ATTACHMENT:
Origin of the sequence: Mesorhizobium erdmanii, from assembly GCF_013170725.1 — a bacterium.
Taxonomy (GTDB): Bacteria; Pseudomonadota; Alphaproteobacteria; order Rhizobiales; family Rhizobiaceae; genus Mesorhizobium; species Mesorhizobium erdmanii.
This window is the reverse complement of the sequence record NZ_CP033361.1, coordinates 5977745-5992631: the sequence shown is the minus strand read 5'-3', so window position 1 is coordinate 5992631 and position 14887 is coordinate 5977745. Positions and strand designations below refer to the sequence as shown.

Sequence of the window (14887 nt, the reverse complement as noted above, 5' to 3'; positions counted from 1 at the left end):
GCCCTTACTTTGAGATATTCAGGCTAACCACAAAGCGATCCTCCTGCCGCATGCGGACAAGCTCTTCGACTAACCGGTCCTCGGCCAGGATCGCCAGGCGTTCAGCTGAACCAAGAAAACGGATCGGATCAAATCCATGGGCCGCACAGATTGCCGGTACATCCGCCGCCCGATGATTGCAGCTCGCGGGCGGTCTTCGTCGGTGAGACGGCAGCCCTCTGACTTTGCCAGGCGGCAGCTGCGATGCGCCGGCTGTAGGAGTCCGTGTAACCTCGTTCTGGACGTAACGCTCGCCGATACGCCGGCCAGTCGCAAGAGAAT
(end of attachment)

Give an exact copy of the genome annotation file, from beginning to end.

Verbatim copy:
Origin of the sequence: Mesorhizobium erdmanii, from assembly GCF_013170725.1 — a bacterium.
Taxonomy (GTDB): Bacteria; Pseudomonadota; Alphaproteobacteria; order Rhizobiales; family Rhizobiaceae; genus Mesorhizobium; species Mesorhizobium erdmanii.
This window is the reverse complement of the sequence record NZ_CP033361.1, coordinates 5977745-5992631: the sequence shown is the minus strand read 5'-3', so window position 1 is coordinate 5992631 and position 14887 is coordinate 5977745. Positions and strand designations below refer to the sequence as shown.

Sequence of the window (14887 nt, the reverse complement as noted above, 5' to 3'; positions counted from 1 at the left end):
GCCCTTACTTTGAGATATTCAGGCTAACCACAAAGCGATCCTCCTGCCGCATGCGGACAAGCTCTTCGACTAACCGGTCCTCGGCCAGGATCGCCAGGCGTTCAGCTGAACCAAGAAAACGGATCGGATCAAATCCATGGGCCGCACAGATTGCCGGTACATCCGCCGCCCGATGATTGCAGCTCGCGGGCGGTCTTCGTCGGTGAGACGGCAGCCCTCTGACTTTGCCAGGCGGCAGCTGCGATGCGCCGGCTGTAGGAGTCCGTGTAACCTCGTTCTGGACGTAACGCTCGCCGATACGCCGGCCAGTCGCAAGAGAAT